This week I’m looking at the “best” evidence for ancient UFOs as collected by ufologists Jacques Vallee and Chirs Aubeck in Wonders in the Sky: Unexplained Aerial Objects from Antiquity to Modern Times (2009). Since Vallee and Aubeck (hereafter V&A) claim to be a better breed of ancient astronaut theorist, their evidence is therefore proportionally more important than that presented on Ancient Aliens. As we saw in part 1, however, V&A share with Ancient Aliens the tendency to distort and selectively quote ancient texts to “improve” the message to conform to modern UFO beliefs.
Today I’m picking up with Roman-era texts.
Our next selection is again from Livy (History of Rome 42.2) where yet another phantom fleet was seen in the sky, this time around 172 BCE. Once again the authors take a fragment of a sentence out of context and leave out the other portents seen at the same time: wool growing straight from the ground, farmers plowing up fish from beneath their fields, and the requisite shower of stones from the sky. Such portents are so common in Livy that it’s hard to see them as anything more than Roman superstition. This may again refer to a mirage caused by the projected image of actual ships over the horizon, or it could just be people seeing things in the clouds. What I am wondering is why V&A have selected only a few of Livy’s many portents, some of which are much more interesting. Consider this one from 30.2:
…at Anagnia fiery meteors were seen in different parts of the sky and these were followed by a huge blazing torch; at Frusino a thin bow encircled the sun, which afterwards grew to such a size that it extended beyond the bow; at Arpinum there was a subsidence of the ground and a vast chasm was formed.
Oh, right: that one can’t be turned into a spacecraft. But it is part of Livy’s endless list of portents, in every book and chapter, almost all of which are distortions of meteorological events, part and parcel of the Roman need to see the gods at work in every action of nature.
The next text is again a “restored” text from Julius Obsequens, added in the sixteenth century by a German. I don’t know where he got it from, but it exactly parallels Livy in History of Rome 28.11, where two suns were also seen in the sky in one place and it was light at night in another. The authors also choose to translate the sentence (Liber Prodigiorum 14) “Nocte species solis Pisauri adfulsit” as “By night something like the sun shone at Pisaurum” (their emphasis) when the Latin actually says “At night, an appearance of the sun shone at Pisaurum.” The word “species,” according to Latin dictionaries, can mean “something like,” but only in the construction in speciem, which does not appear in this sentence. This mistranslation gives the appearance that this solar visitation was actually an alien craft. Instead, it seems to be a false sun mirage which can occur after sunset.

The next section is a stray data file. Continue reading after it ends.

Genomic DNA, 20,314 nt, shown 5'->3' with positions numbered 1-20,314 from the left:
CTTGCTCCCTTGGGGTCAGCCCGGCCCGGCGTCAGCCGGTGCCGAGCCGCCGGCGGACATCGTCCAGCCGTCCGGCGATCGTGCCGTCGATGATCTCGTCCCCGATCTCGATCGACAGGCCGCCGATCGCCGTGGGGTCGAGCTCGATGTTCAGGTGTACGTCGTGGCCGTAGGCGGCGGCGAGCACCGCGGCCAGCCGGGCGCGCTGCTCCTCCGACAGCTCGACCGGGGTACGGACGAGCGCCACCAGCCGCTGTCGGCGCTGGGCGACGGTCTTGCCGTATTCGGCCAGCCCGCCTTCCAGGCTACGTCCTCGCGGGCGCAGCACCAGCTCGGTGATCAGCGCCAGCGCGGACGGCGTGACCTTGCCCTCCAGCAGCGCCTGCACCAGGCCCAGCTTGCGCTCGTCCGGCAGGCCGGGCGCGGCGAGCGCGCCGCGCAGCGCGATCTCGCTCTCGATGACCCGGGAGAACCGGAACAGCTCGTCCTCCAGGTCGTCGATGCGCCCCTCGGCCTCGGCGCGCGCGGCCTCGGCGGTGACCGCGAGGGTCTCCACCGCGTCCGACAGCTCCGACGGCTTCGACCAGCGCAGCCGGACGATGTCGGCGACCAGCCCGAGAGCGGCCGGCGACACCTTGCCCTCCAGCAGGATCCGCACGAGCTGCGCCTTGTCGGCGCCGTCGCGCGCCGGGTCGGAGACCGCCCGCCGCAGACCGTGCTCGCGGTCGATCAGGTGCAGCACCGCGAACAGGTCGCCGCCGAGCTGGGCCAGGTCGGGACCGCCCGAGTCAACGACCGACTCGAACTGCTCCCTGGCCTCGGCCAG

Finally, a new author! Now we’re on to Pliny (Natural History 2.32). But V&A are deeply disingenuous in the citation. V&A quote Pliny as follows: “Three moons have appeared at once, for instance in the consulship of Gnaeus Domitius and Gaius Fannius.” This they take to be exceptional, though possibly explicable by modern meteorology, since Pliny stooped to record such a fact. But look at the unquoted rest of Pliny’s sentence, and you’ll see it’s nothing special: “Three moons have also been seen, as was the case in the consulship of Cn. Domitius and C. Fannius; they have generally been named nocturnal suns” (trans. Bostock and Riley). That last missing phrase makes quite plain that Pliny was talking about a not uncommon atmospheric condition rather than an intrusion from another dimension. It’s simply the nighttime version of parhelia, where light from the sun (or in this case the moon) reflects off ice crystals in the sky to make it appear that the orb is in triplicate. Pliny makes clear this was no singular event.
Up next, a citation simply to “Plutarch’s Lives.” That’s helpful, isn’t it? The text is from Life of Gaius Marius 17.4, and it tells of “spears, and shields which at first moved in different directions, and then clashed together” before heading off to the west. V&A are puzzled by such a description since it does not match the behavior of meteors, though it is a very good description of how meteors, clouds, sun dogs, or auroras could be imagined to prefigure the battle Marius was about to fight, which is the context for these portents. Of course ancient alien theorists think Constantine’s vision of a glowing cross was a UFO, too, and they aren’t inclined to see the work of Roman propaganda acting on ambiguous lights in the sky.